Vehicles produce one-third of the U.S.'s air pollution, according to National Geographic, and according to the Environmental Protection Agency, just one normal vehicle emits 4.6 metric tons of carbon dioxide per year. So while you probably know that vehicles overall affect the quality of our air, you may not realize just how much your individual car is adding to that pollution. The solution is one I know you've heard before: Use alternate modes of transportation if and when you're able, and if you're heading out with friends, do your best to carpool.


Flushing Your Toilet

OK, I head into this one fully aware that I'm going to gross some people out. Look, there's an old rhyme about yellow and mellow. You know it, so I'm not going to make you read it again. But that rhyme, as kinda cringey as it can be, is true. I'm not saying let your pee fester for days, but it's not going to hurt anyone if you stop flushing every single time you pee — and in fact, you'll be saving up to seven gallons of water per flush, according to ConserveH2O.


Turning On The Lights

That's a bit dramatic, I know. And while, yes, I do also mean turning and leaving on lights when you don't need them, mostly I mean turning on lights and not using light bulbs that are energy-efficient and as environmentally friendly as possible. By purchasing energy-efficient, long-lasting light bulbs (which are a little more expensive, but worth it), you'll be reducing the amount of power you use, and reducing the amount of waste you produce when you inevitably need to change your bulbs.


Drinking Coffee

Ah, the daily nectar from the gods. I'm a coffee lover, and the mere idea of giving up my morning (and noon, and 3 p.m., and 8 p.m....) cup of joe gives me heart palpitations that totally aren't related to caffeine, I swear. But unfortunately, the coffee trade isn't easy on the Earth — Sustainable Business Toolkit reports that not only does the coffee trade cause deforestation, but the process of turning coffee cherries into ready-to-go ground coffee results in a lot of waste.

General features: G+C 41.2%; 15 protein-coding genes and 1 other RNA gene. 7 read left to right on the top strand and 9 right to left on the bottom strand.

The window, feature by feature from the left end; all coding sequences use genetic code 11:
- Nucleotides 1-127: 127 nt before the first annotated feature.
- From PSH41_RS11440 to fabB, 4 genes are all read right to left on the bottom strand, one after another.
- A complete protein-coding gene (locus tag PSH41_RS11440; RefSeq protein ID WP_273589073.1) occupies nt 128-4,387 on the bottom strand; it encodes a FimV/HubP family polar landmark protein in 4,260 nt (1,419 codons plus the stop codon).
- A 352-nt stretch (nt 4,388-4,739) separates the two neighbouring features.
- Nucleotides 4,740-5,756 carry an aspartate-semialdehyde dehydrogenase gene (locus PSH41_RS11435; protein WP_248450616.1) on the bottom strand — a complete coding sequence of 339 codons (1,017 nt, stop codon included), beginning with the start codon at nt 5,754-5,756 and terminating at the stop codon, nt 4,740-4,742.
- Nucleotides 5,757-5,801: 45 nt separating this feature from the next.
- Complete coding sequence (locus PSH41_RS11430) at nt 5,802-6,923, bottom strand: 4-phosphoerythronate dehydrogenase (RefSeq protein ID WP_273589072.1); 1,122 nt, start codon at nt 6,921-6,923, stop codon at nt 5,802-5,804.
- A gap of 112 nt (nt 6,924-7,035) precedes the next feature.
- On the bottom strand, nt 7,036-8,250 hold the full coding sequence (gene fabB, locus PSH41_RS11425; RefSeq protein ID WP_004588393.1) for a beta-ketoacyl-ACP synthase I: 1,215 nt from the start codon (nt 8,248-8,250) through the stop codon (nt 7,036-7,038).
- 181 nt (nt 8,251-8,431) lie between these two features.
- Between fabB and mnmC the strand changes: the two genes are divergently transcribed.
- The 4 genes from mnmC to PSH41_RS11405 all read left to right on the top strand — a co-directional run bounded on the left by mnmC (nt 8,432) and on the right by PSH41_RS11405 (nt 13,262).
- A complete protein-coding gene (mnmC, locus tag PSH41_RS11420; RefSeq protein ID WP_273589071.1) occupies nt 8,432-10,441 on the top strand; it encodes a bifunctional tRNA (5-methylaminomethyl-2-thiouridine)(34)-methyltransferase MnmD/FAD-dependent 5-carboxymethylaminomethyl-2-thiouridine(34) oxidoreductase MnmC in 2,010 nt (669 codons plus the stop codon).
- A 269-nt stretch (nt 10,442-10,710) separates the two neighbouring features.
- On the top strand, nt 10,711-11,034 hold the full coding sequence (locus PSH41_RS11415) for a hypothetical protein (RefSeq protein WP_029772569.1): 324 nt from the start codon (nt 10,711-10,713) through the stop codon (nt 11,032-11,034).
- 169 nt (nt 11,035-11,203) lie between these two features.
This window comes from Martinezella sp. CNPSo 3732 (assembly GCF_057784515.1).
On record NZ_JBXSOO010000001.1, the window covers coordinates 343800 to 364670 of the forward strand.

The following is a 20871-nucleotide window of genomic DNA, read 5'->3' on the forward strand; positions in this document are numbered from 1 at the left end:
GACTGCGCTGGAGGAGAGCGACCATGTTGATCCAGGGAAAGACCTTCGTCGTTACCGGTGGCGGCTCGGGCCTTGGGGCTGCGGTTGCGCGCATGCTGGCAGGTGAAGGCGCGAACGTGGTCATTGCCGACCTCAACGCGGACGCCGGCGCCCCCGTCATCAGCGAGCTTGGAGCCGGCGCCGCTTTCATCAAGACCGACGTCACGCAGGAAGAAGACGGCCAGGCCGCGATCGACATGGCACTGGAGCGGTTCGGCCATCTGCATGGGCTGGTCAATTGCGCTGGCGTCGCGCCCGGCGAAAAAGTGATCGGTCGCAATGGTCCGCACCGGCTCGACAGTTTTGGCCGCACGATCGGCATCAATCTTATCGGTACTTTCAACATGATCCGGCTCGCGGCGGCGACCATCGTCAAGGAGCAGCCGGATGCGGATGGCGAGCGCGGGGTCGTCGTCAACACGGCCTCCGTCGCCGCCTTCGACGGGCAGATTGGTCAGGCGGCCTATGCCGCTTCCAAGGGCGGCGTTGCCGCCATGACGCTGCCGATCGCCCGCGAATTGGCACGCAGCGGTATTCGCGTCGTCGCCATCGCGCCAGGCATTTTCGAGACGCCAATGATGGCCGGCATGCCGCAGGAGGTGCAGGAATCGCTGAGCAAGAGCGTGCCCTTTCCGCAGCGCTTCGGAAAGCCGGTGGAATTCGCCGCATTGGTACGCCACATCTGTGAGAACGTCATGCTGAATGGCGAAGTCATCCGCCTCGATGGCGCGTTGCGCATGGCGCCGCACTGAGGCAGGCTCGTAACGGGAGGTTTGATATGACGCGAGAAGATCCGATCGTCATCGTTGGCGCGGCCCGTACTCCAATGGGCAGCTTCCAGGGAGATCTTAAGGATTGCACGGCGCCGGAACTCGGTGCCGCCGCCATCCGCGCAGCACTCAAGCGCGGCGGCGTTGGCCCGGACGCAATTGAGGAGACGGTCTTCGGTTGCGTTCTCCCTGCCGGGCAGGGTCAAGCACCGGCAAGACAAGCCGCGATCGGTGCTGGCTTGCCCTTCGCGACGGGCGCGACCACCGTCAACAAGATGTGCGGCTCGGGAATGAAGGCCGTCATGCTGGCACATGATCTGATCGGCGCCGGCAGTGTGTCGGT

The solution? Try purchasing shade-grown coffee, which Sustainable Business Toolkit says is minimally disruptive to local flora and fauna. And, of course, compost your coffee grounds.


Leaving Appliances Plugged In

When I was a kid, I was often baffled by my grandfather, who would go around unplugging everything from the stove to the TV to the alarm clocks whenever he left the house, convinced that he would be adding tens of dollars to his monthly electricity bill if he left them plugged in. However, there was some merit to this practice: It turns out there are appliances that use what's known as "phantom energy" even when they're turned off but left plugged in, according to HomeStars. Some of the worst offenders to consider unplugging when you're not using them are routers and modems, computers, and video game consoles, HomeStars reported.


Using Nonreusable Menstrual Products

I'll be straight-up: As a person who menstruates but is physically unable to use a sustainable solution like a DivaCup, I am here for you if you didn't think about the potential sustainability of your menstruation solutions. Well, it turns out that more than "20 billion sanitary napkins, tampons and applicators are dumped into North American landfills every year," according to Lunapads. As you can imagine, that takes up a huge amount of landfill space — and it's difficult to make the switch, since there are relatively few menstrual products that are sustainably made.

However, there are some you can switch to, including, of course, DivaCup, washable period underwear, and reusable cloth pads.

Though seeing how we can improve the everyday impact we have on the Earth is sometimes not easy, noting even the smallest habits we can change will have a positive effect — one that will last beyond our lifetimes.